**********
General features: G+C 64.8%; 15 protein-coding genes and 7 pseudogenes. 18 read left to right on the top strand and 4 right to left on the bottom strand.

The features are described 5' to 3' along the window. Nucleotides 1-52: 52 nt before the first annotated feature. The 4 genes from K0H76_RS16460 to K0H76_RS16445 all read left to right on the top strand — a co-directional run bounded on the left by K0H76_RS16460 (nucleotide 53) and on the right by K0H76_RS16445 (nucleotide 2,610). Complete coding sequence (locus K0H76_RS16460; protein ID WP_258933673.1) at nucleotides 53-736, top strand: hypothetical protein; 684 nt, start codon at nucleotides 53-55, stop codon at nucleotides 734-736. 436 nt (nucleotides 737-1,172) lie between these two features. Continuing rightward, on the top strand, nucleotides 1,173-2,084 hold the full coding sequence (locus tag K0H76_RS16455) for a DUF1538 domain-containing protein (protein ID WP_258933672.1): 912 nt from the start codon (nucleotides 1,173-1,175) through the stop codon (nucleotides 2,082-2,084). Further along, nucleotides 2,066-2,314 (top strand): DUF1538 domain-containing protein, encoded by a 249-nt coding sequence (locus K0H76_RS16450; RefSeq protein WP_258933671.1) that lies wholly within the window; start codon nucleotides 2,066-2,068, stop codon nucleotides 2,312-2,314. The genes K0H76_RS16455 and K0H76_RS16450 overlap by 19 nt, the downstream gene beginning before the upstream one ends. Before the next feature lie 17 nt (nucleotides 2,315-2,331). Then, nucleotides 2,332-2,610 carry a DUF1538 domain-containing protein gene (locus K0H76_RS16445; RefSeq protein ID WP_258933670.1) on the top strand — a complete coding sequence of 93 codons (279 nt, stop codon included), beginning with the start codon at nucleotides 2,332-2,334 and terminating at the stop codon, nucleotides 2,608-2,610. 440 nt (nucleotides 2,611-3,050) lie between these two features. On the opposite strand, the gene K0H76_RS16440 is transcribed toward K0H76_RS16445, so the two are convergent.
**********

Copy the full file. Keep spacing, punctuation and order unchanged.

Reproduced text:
General features: G+C 64.8%; 15 protein-coding genes and 7 pseudogenes. 18 read left to right on the top strand and 4 right to left on the bottom strand.

The features are described 5' to 3' along the window. Nucleotides 1-52: 52 nt before the first annotated feature. The 4 genes from K0H76_RS16460 to K0H76_RS16445 all read left to right on the top strand — a co-directional run bounded on the left by K0H76_RS16460 (nucleotide 53) and on the right by K0H76_RS16445 (nucleotide 2,610). Complete coding sequence (locus K0H76_RS16460; protein ID WP_258933673.1) at nucleotides 53-736, top strand: hypothetical protein; 684 nt, start codon at nucleotides 53-55, stop codon at nucleotides 734-736. 436 nt (nucleotides 737-1,172) lie between these two features. Continuing rightward, on the top strand, nucleotides 1,173-2,084 hold the full coding sequence (locus tag K0H76_RS16455) for a DUF1538 domain-containing protein (protein ID WP_258933672.1): 912 nt from the start codon (nucleotides 1,173-1,175) through the stop codon (nucleotides 2,082-2,084). Further along, nucleotides 2,066-2,314 (top strand): DUF1538 domain-containing protein, encoded by a 249-nt coding sequence (locus K0H76_RS16450; RefSeq protein WP_258933671.1) that lies wholly within the window; start codon nucleotides 2,066-2,068, stop codon nucleotides 2,312-2,314. The genes K0H76_RS16455 and K0H76_RS16450 overlap by 19 nt, the downstream gene beginning before the upstream one ends. Before the next feature lie 17 nt (nucleotides 2,315-2,331). Then, nucleotides 2,332-2,610 carry a DUF1538 domain-containing protein gene (locus K0H76_RS16445; RefSeq protein ID WP_258933670.1) on the top strand — a complete coding sequence of 93 codons (279 nt, stop codon included), beginning with the start codon at nucleotides 2,332-2,334 and terminating at the stop codon, nucleotides 2,608-2,610. 440 nt (nucleotides 2,611-3,050) lie between these two features. On the opposite strand, the gene K0H76_RS16440 is transcribed toward K0H76_RS16445, so the two are convergent.